|• Deputy Commissioner||Dr. K.M. Kamaruzzaman Selim|
|• Total||1,781.74 km2 (687.93 sq mi)|
|• Density||780/km2 (2,000/sq mi)|
|Time zone||UTC+06:00 (BST)|
medium · 7th of 21
Thakurgaon (Bengali: ঠাকুরগাঁও জেলা, Thakurgaon Jela also Thakurgaon Zila) is a district in the north-western side of Bangladesh. It is a part of the Rangpur Division and borders India to the west. It was established as a mahakuma in 1860 consisting of 6 thanas named Thakurgaon sadar, Baliadangi, Pirganj, Ranishankail, Haripur and Ruhia. In 1947, it was re-established as a mahakuma including 3 thanas of Jalpaiguri and a thana of kochbihar of India. In 1981, Atoari was included in the new Panchagarh district and the area was shrunk in just 5 thanas. It was then established as a district on 1 February 1984.
There are 5 upazilas, 6 thanas, 53 unions, 647 mouzas and 1016 villages in Thakurgaon. The Upazilas in this district are:
There is also another Pirganj upazila under Rangpur district
The Thana in this district are:
During British rule Thakurgaon was a tehsil (a district subdivision). In 1947 at the time of the Partition of India, Thakurgaon Subdivision became part of the newly established Dinajpur District of East Bengal. In 1984 Thakurgaon subdivision was split off Dinajpur and became a separate district (i.e. Thakurgaon District). Before 1879 Thakurgaon District was ruled my Maithil Brahmins and Bengali Brahmins like Bikhash Jha, Barun Thakur and Vidhenesh Roy, Until 1947 Thakurgaon district had a just Hindu majority population of 52%. Most people believe Thakurgaon district has got its name from Barun Thakur, a Maithil Brahmin.
The area of Thakurgaon is 1,781.74 square kilometres (687.93 sq mi). Thakurgaon is in the north west corner of Bangladesh, it is about 467 km from Dhaka, the capital of Bangladesh. It is surrounded by Dinajpur district on its south, Panchagarh district to the east and India on its west and north sides, it is a part of the Himalayan plain land. Highest average temperature of this district is 33.5° Celsius and lowest average is 10.05° Celsius.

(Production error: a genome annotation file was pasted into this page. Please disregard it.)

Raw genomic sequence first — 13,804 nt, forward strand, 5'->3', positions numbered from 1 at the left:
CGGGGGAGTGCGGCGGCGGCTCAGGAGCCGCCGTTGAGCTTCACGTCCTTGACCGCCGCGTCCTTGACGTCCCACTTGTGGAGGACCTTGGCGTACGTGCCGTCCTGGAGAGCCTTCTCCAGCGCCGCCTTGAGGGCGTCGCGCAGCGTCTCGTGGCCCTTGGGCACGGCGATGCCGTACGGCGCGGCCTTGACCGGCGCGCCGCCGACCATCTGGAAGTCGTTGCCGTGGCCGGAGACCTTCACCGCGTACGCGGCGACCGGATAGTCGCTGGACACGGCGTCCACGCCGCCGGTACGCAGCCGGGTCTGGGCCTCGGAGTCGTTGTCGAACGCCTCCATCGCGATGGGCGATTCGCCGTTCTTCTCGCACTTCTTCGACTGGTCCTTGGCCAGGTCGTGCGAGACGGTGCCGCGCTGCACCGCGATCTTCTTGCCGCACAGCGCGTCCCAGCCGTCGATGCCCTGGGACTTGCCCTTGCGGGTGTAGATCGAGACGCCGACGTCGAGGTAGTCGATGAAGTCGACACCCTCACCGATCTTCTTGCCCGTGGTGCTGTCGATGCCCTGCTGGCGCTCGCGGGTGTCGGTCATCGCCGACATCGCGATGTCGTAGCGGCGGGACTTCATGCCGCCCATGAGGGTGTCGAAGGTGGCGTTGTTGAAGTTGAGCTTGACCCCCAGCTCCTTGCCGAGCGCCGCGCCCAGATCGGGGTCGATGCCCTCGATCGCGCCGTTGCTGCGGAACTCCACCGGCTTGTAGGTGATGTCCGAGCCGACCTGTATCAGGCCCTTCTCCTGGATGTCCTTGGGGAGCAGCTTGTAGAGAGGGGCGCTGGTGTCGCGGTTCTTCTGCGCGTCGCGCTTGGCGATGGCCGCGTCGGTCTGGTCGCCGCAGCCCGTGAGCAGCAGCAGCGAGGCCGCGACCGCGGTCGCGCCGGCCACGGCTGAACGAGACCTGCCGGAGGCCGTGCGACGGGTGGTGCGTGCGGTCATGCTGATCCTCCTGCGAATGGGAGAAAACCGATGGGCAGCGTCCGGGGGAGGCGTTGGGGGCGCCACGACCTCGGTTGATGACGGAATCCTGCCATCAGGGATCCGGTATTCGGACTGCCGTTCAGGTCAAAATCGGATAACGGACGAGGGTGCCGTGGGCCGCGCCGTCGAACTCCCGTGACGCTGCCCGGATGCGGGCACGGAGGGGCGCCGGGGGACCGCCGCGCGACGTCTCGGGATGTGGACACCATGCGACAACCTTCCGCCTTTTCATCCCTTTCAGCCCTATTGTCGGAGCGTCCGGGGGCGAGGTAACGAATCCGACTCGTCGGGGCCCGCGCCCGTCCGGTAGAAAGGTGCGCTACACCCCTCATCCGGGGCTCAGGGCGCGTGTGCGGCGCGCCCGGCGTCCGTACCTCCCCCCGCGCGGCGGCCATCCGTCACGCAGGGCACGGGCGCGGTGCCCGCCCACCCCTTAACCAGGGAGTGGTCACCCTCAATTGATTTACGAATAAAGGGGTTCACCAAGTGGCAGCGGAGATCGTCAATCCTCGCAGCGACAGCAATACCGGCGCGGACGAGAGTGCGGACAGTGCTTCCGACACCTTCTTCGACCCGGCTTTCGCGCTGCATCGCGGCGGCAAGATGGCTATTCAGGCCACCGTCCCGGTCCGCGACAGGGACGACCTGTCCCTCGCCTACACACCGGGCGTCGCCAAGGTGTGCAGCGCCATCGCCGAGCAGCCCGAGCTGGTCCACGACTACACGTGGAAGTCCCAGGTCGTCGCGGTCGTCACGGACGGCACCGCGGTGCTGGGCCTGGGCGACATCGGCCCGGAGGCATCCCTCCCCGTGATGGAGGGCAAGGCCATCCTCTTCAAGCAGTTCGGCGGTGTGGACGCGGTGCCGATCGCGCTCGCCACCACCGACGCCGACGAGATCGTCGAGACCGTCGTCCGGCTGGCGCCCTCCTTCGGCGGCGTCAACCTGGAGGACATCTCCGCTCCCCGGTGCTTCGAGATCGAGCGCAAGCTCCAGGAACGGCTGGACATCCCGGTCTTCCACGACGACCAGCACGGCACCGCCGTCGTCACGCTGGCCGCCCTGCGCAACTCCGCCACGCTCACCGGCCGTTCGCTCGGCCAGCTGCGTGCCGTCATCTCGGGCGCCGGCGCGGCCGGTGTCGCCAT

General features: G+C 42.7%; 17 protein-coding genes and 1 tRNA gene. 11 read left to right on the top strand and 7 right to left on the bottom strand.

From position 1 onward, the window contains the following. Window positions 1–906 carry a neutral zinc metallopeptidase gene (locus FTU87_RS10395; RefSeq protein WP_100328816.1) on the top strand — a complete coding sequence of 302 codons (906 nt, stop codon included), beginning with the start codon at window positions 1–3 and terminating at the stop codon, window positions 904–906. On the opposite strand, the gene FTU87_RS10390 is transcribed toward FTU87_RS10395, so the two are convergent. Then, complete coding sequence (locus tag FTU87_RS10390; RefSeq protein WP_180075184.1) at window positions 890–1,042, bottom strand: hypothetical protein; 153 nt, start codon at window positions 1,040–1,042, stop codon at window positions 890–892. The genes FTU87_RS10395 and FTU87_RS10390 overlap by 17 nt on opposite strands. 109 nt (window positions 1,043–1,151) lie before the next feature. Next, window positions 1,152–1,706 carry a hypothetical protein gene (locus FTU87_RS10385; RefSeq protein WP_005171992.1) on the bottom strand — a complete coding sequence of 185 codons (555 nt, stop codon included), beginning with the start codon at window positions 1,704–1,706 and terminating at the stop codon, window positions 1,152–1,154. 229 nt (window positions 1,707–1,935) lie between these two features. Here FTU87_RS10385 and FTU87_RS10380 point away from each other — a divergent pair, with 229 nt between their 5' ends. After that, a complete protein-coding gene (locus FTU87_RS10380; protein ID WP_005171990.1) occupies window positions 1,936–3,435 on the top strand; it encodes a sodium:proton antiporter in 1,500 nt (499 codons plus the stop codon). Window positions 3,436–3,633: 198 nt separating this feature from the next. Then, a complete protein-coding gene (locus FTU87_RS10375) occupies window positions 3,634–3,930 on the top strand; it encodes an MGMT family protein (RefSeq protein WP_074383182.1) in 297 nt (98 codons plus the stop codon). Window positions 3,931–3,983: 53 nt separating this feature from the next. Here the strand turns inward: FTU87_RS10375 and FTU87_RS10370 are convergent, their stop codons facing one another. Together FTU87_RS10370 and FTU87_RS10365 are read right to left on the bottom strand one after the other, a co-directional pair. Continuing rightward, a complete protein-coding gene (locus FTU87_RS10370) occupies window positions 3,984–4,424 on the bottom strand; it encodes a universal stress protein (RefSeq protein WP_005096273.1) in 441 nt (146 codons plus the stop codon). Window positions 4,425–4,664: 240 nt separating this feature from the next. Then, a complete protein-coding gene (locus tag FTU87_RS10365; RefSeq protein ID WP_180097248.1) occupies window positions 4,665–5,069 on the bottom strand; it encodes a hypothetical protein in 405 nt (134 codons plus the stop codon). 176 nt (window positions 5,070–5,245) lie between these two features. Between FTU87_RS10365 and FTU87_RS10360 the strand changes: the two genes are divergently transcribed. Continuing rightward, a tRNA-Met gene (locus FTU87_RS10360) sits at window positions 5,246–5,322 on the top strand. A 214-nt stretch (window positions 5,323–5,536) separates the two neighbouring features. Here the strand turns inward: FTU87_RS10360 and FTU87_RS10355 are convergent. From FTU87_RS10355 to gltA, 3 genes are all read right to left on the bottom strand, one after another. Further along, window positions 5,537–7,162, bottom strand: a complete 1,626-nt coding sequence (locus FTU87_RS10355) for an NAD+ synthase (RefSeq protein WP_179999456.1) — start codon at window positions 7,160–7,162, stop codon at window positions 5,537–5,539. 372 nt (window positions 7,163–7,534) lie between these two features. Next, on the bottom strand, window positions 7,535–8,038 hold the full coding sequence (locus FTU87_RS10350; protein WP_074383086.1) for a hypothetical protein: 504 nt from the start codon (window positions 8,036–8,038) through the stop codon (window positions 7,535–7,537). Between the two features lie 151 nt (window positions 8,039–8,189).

According to the 2011 Bangladesh census, Thakurgaon District had a population of 1,390,042, of which 701,281 were males and 688,761 females. Rural population was 1,228,733 (88.40%) while the urban population was 161,309 (11.60%). Thakurgaon district had a literacy rate of 48.71% for the population 7 years and above: 52.97% for males and 44.40% for females.
Muslims make up 76.70% of the population, while Hindus are 22.26% and Christians 0.57% of the population.
In Bangladesh as a whole agriculture is the basis of the economy, and Thakurgaon has been striving for a long time to be economically productive, agriculture forming a major part of the districts economy. Thakurgaon produces many agricultural products, such as rice, wheat, sugarcane, seasonal vegetables and fruits etc. The sugarcane plantation - TSM (Thakurgaon Sugar Mill)--is part of the BSFIC. These become the main livelihood of the native. Poultry firms are quite productive business in Thakurgaon, there are several cold-stores in the district. Different businesses for producing and repairing agricultural tools have grown up.
However the community's distance from the capital causes difficulties in getting sufficient technical and logistic support and in transporting local products to the national market. It is not easy for the investors to set up their business far away from the center of national trade and commerce.
There are various places of interest in the district, these include:
There is a versatile practice of culture in the district; few festivals and cultural events are regularly arranged there. Alpona Sansad arranges Boishakhi Mela in every Bangla new year. Held "Eid Fair" at the occasion of Eid-Ul-Adha & Eid-Ul-Fitre every year at Thakurgaon Boro Matth also. Several drama clubs (Sapla Natto Gosty-Estd.1974, Nischintopur Theater-1983 etc. ) practice and perform regularly and stage original and famous dramas every month. Dhamer Gaan is a unique traditional cultural invention of Thakurgaon people. The existing 10 tribes in this area enjoy their own heritage and cultural practices.